Doing a direct comparison (either by switching phones and restarting songs or using the dual output of the E07K) showed that the sound issued by the PSB is a much cleaner, flat sound than other devices. As an example, the Audio-Technica was much punchier in the bass presentation, whereas the Shure's had a slightly crisper treble (to the point of almost pain...to much crispness isn't always a good thing!). I much prefer the flat, crisp sound issued by the PSB. I want to hear the music as presented by the artist and producer, not how the headphone maker thinks it should be played. The PSBs were also developed to produce a similar soundstage to what you would experience with a good speaker system in a normal room, instead of an audiophile lab like most companies. That simple difference is very clearly evident in the presentment of sounds.

If it wasn't evident before now I'm extremely impressed with these headphones. And you didn't read the TL:DR. :) Cost for these is a bit steep for some, not so much for others. I was able to get them brand new from a proper retail store for 279+tax, shipping included, making these the third most expensive soundsystem I've bought to date (Shure 535 and my full home theatre being the most). MSRP is 299+tax. Can you get headphones cheaper? Yup. Hell there are some good ones cheaper too - Audio-Technica M50, Shure 440/750/940 even, AKG 550 (although this one is only about $20 cheaper...). Will they sound as good? No. Not even close. At least not to me. What about spending a little more? At approx. $300 isn't there a gamut of "professional" sounding cans? Yes there is. Thankfully all the reviewers out there seem to agree with me - to get a better soundstage than the PSB M4U1s (or the M4U2 if you want noise cancelling) you'd need to spend anywhere from double to triple the price, or more.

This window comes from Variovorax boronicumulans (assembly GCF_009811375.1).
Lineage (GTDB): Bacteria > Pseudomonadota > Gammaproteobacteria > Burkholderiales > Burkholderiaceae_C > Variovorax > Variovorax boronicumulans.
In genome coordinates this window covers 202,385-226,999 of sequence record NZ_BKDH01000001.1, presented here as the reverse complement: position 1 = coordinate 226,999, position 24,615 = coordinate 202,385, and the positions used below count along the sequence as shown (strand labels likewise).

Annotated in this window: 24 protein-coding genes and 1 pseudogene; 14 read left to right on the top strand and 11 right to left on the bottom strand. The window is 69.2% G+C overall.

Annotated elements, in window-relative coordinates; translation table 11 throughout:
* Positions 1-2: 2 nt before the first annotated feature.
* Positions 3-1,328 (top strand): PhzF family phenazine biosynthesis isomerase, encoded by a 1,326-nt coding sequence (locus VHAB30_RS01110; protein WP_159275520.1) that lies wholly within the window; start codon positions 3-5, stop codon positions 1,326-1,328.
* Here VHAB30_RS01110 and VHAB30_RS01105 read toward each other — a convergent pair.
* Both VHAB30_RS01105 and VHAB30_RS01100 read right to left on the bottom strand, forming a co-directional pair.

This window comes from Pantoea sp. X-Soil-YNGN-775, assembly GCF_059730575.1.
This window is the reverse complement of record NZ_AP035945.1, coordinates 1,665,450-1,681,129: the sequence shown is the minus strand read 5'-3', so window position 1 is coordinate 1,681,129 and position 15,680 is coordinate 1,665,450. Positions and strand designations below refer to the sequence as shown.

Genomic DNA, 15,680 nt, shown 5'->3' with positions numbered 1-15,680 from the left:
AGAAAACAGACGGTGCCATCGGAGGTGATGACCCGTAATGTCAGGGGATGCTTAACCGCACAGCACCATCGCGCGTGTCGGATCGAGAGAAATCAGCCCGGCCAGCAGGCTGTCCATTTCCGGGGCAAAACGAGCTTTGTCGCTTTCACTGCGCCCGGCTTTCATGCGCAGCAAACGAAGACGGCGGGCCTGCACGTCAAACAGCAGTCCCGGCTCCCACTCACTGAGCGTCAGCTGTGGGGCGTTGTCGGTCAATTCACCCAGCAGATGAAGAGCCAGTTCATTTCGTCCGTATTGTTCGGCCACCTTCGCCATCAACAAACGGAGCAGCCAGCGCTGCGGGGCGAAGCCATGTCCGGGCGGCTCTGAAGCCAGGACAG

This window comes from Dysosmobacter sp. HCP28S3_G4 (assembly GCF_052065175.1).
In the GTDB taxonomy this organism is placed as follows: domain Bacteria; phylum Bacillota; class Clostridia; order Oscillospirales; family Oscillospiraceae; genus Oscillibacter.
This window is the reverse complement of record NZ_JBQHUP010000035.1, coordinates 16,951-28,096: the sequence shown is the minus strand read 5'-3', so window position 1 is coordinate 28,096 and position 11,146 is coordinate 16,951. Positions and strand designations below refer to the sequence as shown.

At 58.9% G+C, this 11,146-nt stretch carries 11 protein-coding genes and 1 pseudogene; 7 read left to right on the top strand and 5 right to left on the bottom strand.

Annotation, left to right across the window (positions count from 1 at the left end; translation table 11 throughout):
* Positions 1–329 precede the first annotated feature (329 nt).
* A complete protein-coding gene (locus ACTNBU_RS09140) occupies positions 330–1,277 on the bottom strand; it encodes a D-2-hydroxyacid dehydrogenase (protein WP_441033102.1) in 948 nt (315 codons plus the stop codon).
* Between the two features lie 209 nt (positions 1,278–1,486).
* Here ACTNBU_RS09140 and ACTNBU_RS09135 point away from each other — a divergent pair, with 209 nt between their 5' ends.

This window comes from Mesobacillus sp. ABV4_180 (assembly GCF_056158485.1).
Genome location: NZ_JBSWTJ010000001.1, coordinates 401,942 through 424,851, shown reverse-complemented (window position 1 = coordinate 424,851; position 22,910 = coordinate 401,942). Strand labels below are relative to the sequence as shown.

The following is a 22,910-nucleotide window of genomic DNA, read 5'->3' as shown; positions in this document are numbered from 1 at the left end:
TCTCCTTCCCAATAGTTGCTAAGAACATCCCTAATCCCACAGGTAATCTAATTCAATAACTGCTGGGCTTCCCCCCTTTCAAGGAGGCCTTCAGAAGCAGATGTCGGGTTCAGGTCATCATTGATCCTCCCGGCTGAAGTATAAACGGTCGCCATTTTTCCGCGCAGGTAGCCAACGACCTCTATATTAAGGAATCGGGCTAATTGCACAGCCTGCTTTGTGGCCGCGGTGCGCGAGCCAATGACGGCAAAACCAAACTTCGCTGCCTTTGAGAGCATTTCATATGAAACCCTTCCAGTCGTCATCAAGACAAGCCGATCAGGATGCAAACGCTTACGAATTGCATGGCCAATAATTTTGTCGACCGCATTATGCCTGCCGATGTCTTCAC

Like most things in life this is definitely a YMMV thing as music is very subjective. Some people are bassheads, in which case they may not like these cans as they don't up the bass by themselves. They require some EQ fooling around for extra bass. Some others are trebleheads and it's the same issue - modifying an EQ settings is required for a more in-your-face treble punch. Even with that though I'd still recommend these to anyone. Why? Simple - every device that I know of has a built in EQ that you should be able to very quickly and easily modify, not all headphones give you the option to listen to the music as it is supposed to sound. Definitely try them out in a store first and for those with a S/HWMBO that may not understand spending that much on a pair of phones...to you I say it's always better to ask forgiveness than permission. Just make sure you keep the receipt. :P